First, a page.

04 August 2018

If I were not a software engineer

I was a topper at school. Though I was not bad at math and science, I was a whiz with languages. I was obsessed with books of all kinds (literature, encyclopedias, mysteries, biographies) and was quite well informed due to this. I had a strong sense of truth & justice; won prizes in essay competitions and extempore at school. I could also throw about colors well, on paper as well as in Rangolis. I wrote poems; had even submitted an entry to the then popular children’s comic – Tinkle, in which my story of Suppandi got published once. I loved to help my working mom in the kitchen; housekeeping was a passion. I loved to see the smile on her face when she returned home after a tiring day at work. In short, I was destined either for the arts, law or the hospitality industry.

Life took a very different turn, however. Given my grades in HSC, engineering and medicine were the only two options on the table. My father dreamt of me in a white coat and shiny halo that only a doctor can sport. He argued that I had the hardworking ethic required to don the stethoscope. But I have always been squeamish about blood and sickness. He felt that I was too much of a straight shooter to be a lawyer. My mother envisioned me as a goddess with multiple arms; a broom in one arm, a baby in another, a rolling pin in yet another arm, and if I absolutely had to work, then chalk and duster in my other arms :-) My friends advised me that I was too staid (no artistic “temperament”) for the arts. Back in junior college, computers were the high rage. Peer group curiosity was high and my elders were certainly clueless (a definite plus!). Also, I heard that one could work magic with colors, shapes, designs and words using software! So that’s how I came to be a computer engineer.

After I joined engineering, I developed a keen interest in astrology and psychology. I am tempted to attribute this to the insecurity and romance of the teenage years. But in hindsight, lost in the world of programming machines, I was desperately seeking to debug the toughest algorithm God has created - the human being. Unraveling the bits and bytes (emotions) of this complex machine held me spellbound. I felt confident that mastering this life skill is most critical to navigate the choppy waters of life.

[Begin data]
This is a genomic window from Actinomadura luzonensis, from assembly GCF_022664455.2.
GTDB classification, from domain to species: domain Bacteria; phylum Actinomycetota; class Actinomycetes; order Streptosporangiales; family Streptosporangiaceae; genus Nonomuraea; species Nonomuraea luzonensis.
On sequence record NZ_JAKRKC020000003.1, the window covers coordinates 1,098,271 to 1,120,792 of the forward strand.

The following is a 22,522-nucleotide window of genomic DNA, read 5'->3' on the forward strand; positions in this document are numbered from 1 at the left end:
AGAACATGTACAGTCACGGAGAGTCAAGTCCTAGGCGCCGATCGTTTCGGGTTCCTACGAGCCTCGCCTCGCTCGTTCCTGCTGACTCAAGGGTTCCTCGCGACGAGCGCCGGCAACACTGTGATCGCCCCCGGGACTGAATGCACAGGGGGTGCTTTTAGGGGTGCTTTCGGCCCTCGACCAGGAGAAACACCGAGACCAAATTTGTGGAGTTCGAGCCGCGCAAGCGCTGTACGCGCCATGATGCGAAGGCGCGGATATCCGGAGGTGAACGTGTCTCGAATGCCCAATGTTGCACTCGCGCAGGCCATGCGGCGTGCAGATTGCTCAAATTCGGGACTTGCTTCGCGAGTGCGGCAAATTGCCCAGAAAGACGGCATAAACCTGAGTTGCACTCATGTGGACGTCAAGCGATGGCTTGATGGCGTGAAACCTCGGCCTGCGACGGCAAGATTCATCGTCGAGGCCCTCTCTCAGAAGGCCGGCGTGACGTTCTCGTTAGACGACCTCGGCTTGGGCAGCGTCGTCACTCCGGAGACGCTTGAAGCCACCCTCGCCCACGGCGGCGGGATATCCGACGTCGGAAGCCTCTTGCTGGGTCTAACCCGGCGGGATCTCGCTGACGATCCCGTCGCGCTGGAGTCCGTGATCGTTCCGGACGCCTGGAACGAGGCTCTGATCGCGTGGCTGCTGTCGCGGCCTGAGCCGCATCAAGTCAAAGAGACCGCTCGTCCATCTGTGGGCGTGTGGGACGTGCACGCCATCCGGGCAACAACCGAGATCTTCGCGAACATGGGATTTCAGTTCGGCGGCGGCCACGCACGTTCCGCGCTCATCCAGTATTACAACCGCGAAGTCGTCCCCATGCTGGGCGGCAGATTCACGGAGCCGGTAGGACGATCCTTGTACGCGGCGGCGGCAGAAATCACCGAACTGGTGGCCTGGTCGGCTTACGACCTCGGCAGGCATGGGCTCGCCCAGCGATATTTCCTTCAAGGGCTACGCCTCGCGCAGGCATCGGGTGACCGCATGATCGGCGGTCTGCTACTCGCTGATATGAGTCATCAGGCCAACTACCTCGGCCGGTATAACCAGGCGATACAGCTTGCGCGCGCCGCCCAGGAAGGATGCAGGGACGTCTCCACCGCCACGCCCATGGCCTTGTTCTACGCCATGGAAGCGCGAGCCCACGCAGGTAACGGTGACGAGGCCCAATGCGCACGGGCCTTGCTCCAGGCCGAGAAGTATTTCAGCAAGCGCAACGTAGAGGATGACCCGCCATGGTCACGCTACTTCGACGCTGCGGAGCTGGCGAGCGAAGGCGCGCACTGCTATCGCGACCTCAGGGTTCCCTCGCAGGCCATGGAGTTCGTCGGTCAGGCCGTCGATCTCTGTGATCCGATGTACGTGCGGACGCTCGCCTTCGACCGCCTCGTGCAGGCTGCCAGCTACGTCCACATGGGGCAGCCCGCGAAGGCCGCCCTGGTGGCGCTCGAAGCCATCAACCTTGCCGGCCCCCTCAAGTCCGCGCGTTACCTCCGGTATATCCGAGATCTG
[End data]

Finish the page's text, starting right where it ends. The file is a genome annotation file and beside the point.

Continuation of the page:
Indeed, people skills have been demanded of me throughout my work as well as personal life. Emotion, and its articulation, drives all aspects of human transactions be it relationships or business. A result of my pursuit of this skill is that I am often regarded as the go to person for all family feuds. I have spent an entire life time counseling friends in their love or work lives. So much so that I have toyed with the idea of writing agony aunt columns in magazines :-) I’ve often been urged to write books. The closest I’ve come to publishing my work is when I write film reviews on social media (they are quite well respected, by the way). Yet another recommendation is that I become an official film critic or script writer.

As they say, no one knows you better than your parents, siblings, spouse or your child. My dear departed dad maintained till his last breath (he had been hospitalized for a month) that I would have made a great doctor. My mother claims that, with my service-oriented nature coupled with my love of toddlers, I would be great at anything dealing with kids. My brother says I lost my calling as a bestselling author. What does my better half recommend? He says that the International Relations lost out on a promising diplomat to the fickle world of IT. And my daughter, in all her 8+ years of wisdom, harbors hope that I will one day become a designer (of fashion in clothes, shoes and accessories & home interiors, etc)!

So, what does the most important critic of my life – myself – feel, you ask? Well, if I had not been a software engineer, I would have been an astrologer / numerologist / palmist / face reader or a spiritual guru - minting money by spouting pearls of optimism in a world drowning in pessimism. I am too vivacious to lead the life of a Monk who sold his Ferrari, and too restless to do horoscope readings day in and day out. Hence, I will probably design my own website for marketing this elixir of faith via blogs, videos, pictures and discussion forums. Reverse engineering human beings is so much more exciting than software engineering!

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